On 5th February 2018, a Kenyan Catholic priest from the Diocese of Tombura-Yambio was expelled by authorities of Tombura state following an order issued by Minister Joseph Marko Wanga Bilali. The missionary was taken by plane to Kenya.[21] A subsequent statement by the local bishop accused the authorities of Tombura State of mistreatment and torture of clergy and of making false accusations against the priest.[22] Several priests were arrested at the same time, but were later released.

On 24th April 2018, a humanitarian worker employed by the Adventist Development and Relief Agency (ADRA) was killed by unknown gunmen who attacked his vehicle.[23]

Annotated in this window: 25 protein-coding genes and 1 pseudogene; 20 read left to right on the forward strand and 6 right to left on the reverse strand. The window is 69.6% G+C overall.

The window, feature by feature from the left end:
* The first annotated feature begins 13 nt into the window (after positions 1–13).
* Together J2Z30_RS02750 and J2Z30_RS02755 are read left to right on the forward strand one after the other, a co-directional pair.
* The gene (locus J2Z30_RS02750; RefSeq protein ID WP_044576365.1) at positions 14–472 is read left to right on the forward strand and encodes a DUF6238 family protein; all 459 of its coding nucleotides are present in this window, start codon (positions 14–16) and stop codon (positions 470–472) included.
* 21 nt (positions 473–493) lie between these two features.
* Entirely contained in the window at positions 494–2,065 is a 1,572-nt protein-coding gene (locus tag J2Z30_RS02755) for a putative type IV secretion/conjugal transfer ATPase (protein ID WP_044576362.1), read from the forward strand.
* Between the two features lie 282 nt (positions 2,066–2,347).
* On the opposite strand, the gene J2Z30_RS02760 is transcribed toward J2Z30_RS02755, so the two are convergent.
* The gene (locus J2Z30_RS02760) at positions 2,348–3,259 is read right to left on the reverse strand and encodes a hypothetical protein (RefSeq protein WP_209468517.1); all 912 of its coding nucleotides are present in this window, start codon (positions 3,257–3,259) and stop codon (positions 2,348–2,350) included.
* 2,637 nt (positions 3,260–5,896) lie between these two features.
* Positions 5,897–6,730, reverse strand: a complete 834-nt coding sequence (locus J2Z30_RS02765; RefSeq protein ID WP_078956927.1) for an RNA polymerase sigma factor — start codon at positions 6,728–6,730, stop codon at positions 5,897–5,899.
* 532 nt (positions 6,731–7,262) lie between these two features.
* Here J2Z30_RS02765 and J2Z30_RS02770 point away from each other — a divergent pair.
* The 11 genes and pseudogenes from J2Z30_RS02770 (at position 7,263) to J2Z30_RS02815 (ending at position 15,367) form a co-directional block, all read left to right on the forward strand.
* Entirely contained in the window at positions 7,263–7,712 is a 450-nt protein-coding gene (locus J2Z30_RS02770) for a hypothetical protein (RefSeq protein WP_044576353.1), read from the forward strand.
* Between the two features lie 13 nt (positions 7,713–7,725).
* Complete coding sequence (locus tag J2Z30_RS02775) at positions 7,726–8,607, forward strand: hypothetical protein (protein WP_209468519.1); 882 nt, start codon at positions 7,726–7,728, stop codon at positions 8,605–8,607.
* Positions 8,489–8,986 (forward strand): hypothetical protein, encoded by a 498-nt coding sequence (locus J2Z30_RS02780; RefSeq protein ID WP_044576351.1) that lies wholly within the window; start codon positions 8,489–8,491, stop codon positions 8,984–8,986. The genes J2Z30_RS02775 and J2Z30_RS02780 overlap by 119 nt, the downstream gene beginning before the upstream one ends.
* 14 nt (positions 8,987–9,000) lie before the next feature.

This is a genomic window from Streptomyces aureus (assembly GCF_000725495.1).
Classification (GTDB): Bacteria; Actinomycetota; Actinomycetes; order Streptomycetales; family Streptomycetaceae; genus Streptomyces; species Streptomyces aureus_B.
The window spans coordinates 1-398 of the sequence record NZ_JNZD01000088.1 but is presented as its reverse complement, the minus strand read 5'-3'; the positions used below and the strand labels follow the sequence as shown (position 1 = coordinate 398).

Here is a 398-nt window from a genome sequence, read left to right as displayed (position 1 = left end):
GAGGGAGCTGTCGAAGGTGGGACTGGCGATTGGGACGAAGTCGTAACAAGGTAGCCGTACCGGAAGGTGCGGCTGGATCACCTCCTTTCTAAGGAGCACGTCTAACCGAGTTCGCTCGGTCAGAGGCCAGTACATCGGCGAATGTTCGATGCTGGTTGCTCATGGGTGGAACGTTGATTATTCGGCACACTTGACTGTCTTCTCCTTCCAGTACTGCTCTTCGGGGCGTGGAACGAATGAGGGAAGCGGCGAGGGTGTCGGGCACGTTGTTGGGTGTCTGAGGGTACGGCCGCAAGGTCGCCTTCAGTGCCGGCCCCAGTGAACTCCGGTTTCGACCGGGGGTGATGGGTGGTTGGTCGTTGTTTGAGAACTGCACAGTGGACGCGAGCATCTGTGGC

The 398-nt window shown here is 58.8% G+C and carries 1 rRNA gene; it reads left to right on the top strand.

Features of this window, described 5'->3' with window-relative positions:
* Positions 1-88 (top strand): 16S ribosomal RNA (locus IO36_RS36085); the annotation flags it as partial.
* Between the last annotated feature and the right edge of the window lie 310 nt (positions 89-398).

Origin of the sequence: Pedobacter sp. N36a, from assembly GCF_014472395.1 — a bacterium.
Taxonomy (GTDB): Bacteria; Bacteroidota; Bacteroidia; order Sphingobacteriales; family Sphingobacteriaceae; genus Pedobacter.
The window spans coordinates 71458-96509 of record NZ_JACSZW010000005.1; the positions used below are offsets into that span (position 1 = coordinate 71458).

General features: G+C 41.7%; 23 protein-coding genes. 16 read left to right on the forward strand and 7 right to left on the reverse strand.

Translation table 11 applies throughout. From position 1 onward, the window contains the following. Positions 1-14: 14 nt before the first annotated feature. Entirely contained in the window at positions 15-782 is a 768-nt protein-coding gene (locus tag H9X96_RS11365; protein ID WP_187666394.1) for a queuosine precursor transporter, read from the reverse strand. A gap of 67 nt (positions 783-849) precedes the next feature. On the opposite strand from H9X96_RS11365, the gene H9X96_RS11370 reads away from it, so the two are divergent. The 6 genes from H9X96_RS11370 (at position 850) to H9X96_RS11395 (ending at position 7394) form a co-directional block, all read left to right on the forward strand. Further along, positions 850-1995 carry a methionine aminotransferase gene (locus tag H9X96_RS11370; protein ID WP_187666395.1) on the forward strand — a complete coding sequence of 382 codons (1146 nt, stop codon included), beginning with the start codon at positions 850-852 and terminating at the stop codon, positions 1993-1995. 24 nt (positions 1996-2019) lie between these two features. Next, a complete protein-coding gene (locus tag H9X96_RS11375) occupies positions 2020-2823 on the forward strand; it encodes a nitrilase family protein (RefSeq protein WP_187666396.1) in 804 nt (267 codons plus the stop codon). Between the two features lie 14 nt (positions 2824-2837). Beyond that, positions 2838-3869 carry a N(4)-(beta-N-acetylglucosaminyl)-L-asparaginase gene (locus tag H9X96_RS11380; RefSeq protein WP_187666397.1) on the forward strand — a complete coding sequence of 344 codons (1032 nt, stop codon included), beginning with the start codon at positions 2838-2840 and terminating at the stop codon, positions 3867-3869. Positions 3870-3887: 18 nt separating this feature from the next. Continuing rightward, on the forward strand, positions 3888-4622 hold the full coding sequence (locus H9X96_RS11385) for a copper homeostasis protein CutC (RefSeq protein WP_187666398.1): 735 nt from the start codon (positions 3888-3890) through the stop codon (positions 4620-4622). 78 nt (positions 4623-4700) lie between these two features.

Prospects for freedom of religion

Massive human rights violations – including massacres of innocent civilians, forced displacement, recruitment of child soldiers, rape as weapon of war and other war crimes – continue to occur in South Sudan. Perpetrators act with total impunity, taking advantage of a security situation which has severely deteriorated. Their actions are often covered up by political groups, security forces, rebel groups and other influential circles. Civilians are largely unprotected from abuses. The government remains highly inefficient and extremely partisan, showing little desire for social change. Government figures and other politicians act against religious leaders critical of government policies and nefarious practices.